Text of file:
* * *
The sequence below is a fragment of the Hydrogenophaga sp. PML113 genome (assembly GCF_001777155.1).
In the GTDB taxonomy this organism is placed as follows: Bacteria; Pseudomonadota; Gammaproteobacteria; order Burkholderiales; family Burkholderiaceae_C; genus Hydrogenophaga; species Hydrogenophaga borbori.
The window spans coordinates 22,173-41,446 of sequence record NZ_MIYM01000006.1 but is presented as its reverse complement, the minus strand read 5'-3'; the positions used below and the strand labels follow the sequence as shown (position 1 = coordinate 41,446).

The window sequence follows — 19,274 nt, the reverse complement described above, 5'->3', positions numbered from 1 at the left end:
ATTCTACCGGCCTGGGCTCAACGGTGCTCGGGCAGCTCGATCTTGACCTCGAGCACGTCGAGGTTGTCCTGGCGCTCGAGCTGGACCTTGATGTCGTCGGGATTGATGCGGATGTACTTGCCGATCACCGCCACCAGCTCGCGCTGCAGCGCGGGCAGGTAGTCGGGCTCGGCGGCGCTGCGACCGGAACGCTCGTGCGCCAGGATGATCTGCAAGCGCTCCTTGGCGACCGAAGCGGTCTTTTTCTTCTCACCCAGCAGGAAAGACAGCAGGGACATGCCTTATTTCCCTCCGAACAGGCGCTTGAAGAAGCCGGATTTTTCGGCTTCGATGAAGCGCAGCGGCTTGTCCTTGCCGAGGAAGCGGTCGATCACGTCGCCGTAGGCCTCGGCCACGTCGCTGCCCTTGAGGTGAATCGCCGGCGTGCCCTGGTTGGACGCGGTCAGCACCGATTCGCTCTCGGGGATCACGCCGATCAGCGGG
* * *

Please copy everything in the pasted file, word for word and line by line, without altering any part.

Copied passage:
The sequence below is a fragment of the Hydrogenophaga sp. PML113 genome (assembly GCF_001777155.1).
In the GTDB taxonomy this organism is placed as follows: Bacteria; Pseudomonadota; Gammaproteobacteria; order Burkholderiales; family Burkholderiaceae_C; genus Hydrogenophaga; species Hydrogenophaga borbori.
The window spans coordinates 22,173-41,446 of sequence record NZ_MIYM01000006.1 but is presented as its reverse complement, the minus strand read 5'-3'; the positions used below and the strand labels follow the sequence as shown (position 1 = coordinate 41,446).

The window sequence follows — 19,274 nt, the reverse complement described above, 5'->3', positions numbered from 1 at the left end:
ATTCTACCGGCCTGGGCTCAACGGTGCTCGGGCAGCTCGATCTTGACCTCGAGCACGTCGAGGTTGTCCTGGCGCTCGAGCTGGACCTTGATGTCGTCGGGATTGATGCGGATGTACTTGCCGATCACCGCCACCAGCTCGCGCTGCAGCGCGGGCAGGTAGTCGGGCTCGGCGGCGCTGCGACCGGAACGCTCGTGCGCCAGGATGATCTGCAAGCGCTCCTTGGCGACCGAAGCGGTCTTTTTCTTCTCACCCAGCAGGAAAGACAGCAGGGACATGCCTTATTTCCCTCCGAACAGGCGCTTGAAGAAGCCGGATTTTTCGGCTTCGATGAAGCGCAGCGGCTTGTCCTTGCCGAGGAAGCGGTCGATCACGTCGCCGTAGGCCTCGGCCACGTCGCTGCCCTTGAGGTGAATCGCCGGCGTGCCCTGGTTGGACGCGGTCAGCACCGATTCGCTCTCGGGGATCACGCCGATCAGCGGG